UAE Records 7.4 Per Cent Growth in GDP

ABU DHABI - Buoyed by last year’s surge in oil prices, the nation’s economic growth rate accelerated to 7.4 per cent in 2008, up from 5.2 per cent in the previous year, according to preliminary data that the government released on Wednesday.

By T Ramavarman

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Published: Fri 27 Mar 2009, 12:39 AM

Last updated: Sun 5 Apr 2015, 9:43 PM

The rapid increase in inflation-adjusted Gross Domestic Product (GDP) surprised economists who had expected a more modest rise. The data from the Central Statistics Department of the Ministry of Economy seemed to show that the financial crisis had only a minor impact on the UAE economy last year.

The effect of the crisis on last year’s performance was “relative and minimal,” Minister of Economy Engineer Sultan bin Saeed Al Mansouri said in a statement.

Still, the figures suggested that inflation could be one possible cause for official concern. The GDP data contained an imputed inflation rate of 18.6 per cent for 2008 -- significantly higher than the imputed inflation rate for 2007 of 11.0 per cent.

“The blanket, fast and effective actions taken by the government have assisted to [a] greater extent to regain balance for certain economic sectors, which encountered direct difficulties in the aftermath of the international financial crisis. Construction, real estate, financial services and oil, were some such sectors,” the Minister said in an official English translation from comments he made in Arabic.

“The effective actions taken by the government have contributed to guide some of these sectors into curative and disciplinary processes which may be beneficial in the long run.’’

Marios Maratheftis, the Regional Head of Research at Standard Chartered Bank, described the 2008 growth rate as “excellent” and “probably one of the best the world.”

But he said 2009 could be a challenging year, given the worsening economic downturn, and argued that the country could not hope to repeat last year’s extraordinary growth. The GDP growth rate could plummet to 0.5 per cent in 2009, yet even this slower growth rate would outpace that of most other countries, he said.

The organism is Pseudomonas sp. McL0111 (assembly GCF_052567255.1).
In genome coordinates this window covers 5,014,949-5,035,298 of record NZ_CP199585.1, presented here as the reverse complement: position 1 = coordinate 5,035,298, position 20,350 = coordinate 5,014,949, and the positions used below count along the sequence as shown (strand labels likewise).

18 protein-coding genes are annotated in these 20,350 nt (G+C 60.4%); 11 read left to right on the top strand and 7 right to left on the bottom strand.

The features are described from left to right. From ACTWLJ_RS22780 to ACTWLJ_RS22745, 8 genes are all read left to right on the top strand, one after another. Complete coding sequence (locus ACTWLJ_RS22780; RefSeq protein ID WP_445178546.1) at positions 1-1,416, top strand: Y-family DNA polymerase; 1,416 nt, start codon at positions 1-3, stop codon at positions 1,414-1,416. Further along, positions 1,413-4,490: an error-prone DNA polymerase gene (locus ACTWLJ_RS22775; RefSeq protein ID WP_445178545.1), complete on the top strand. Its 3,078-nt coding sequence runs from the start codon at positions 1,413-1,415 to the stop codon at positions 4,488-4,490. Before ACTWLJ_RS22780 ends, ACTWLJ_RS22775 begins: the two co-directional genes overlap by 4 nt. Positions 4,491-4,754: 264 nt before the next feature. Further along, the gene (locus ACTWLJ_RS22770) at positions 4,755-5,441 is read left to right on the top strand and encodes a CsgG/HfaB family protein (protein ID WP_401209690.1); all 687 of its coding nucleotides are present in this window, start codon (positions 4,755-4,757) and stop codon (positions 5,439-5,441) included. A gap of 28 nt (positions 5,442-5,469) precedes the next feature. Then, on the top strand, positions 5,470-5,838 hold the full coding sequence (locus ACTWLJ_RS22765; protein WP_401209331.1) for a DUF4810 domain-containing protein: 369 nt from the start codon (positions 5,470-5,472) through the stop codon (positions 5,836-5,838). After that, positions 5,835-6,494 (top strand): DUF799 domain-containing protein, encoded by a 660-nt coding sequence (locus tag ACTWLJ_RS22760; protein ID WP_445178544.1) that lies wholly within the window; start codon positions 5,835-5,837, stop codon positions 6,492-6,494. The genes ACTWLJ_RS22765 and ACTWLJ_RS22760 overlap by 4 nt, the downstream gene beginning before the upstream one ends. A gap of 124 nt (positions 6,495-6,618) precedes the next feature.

Dr. Giyas Gokkent, chief economist at the National Bank of Abu Dhabi, said GDP growth of 7.4 per cent exceeded his own forecast of 6.1 per cent, adding that “2008 was a fantastic year for the UAE, with the oil price running at $94 per barrel on average.”

However, Gokkent said his oil price forecast for 2009 is $45 per barrel. This lower price for the country’s most valuable export, together with the impact of the worsening global recession, might lead to flat or even negative growth in GDP this year, he said.

Al Mansouri agreed that the steep rise last year in oil prices was the main factor in GDP growth for 2008.

The average price per barrel for oil was about $94.50 in 2008, compared with $69.10 in 2007 – an increase of 36.8 per cent.

He said that the federal government would continue its spending on infrastructure projects this year, in spite of a decline in oil revenues since crude oil peaked last July at $147 per barrel.

The Minister predicted that the economy would overcome the effects of the global recession, he predicted, noting what he said were signs of a revival in financial markets.

Non-oil sectors accounted for 62.1 per cent of GDP in 2008, down from 64.1 per cent in 2007. The oil sector’s contribution rose to 37.9 per cent last year from 35.9 per cent in 2007.

The UAE’s trade surplus widened in 2008, as growth in the value of its exports outstripped its imports.

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